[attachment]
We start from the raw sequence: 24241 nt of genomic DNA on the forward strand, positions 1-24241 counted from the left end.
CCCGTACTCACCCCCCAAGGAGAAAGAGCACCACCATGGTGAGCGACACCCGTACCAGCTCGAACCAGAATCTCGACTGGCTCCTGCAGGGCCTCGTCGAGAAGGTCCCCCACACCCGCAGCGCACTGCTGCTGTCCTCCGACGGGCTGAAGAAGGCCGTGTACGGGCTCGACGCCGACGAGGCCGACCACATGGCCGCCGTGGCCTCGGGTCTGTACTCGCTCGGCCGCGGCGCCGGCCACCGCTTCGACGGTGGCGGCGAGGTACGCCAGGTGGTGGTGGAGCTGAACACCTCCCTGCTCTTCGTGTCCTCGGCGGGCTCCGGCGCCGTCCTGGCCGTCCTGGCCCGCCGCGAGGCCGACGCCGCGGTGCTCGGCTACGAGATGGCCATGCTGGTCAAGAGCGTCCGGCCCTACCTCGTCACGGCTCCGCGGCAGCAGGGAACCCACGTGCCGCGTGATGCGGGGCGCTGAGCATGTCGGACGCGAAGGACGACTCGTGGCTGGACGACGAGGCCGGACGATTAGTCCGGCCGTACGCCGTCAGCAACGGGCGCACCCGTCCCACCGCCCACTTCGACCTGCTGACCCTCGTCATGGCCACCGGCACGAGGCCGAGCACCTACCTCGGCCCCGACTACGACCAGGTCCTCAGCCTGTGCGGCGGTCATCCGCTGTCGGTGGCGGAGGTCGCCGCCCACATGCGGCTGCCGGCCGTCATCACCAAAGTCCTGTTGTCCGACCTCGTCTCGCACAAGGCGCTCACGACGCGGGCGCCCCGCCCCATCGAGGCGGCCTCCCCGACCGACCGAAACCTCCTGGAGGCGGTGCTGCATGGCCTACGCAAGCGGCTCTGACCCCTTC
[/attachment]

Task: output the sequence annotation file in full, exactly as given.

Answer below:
We start from the raw sequence: 24241 nt of genomic DNA on the forward strand, positions 1-24241 counted from the left end.
CCCGTACTCACCCCCCAAGGAGAAAGAGCACCACCATGGTGAGCGACACCCGTACCAGCTCGAACCAGAATCTCGACTGGCTCCTGCAGGGCCTCGTCGAGAAGGTCCCCCACACCCGCAGCGCACTGCTGCTGTCCTCCGACGGGCTGAAGAAGGCCGTGTACGGGCTCGACGCCGACGAGGCCGACCACATGGCCGCCGTGGCCTCGGGTCTGTACTCGCTCGGCCGCGGCGCCGGCCACCGCTTCGACGGTGGCGGCGAGGTACGCCAGGTGGTGGTGGAGCTGAACACCTCCCTGCTCTTCGTGTCCTCGGCGGGCTCCGGCGCCGTCCTGGCCGTCCTGGCCCGCCGCGAGGCCGACGCCGCGGTGCTCGGCTACGAGATGGCCATGCTGGTCAAGAGCGTCCGGCCCTACCTCGTCACGGCTCCGCGGCAGCAGGGAACCCACGTGCCGCGTGATGCGGGGCGCTGAGCATGTCGGACGCGAAGGACGACTCGTGGCTGGACGACGAGGCCGGACGATTAGTCCGGCCGTACGCCGTCAGCAACGGGCGCACCCGTCCCACCGCCCACTTCGACCTGCTGACCCTCGTCATGGCCACCGGCACGAGGCCGAGCACCTACCTCGGCCCCGACTACGACCAGGTCCTCAGCCTGTGCGGCGGTCATCCGCTGTCGGTGGCGGAGGTCGCCGCCCACATGCGGCTGCCGGCCGTCATCACCAAAGTCCTGTTGTCCGACCTCGTCTCGCACAAGGCGCTCACGACGCGGGCGCCCCGCCCCATCGAGGCGGCCTCCCCGACCGACCGAAACCTCCTGGAGGCGGTGCTGCATGGCCTACGCAAGCGGCTCTGACCCCTTC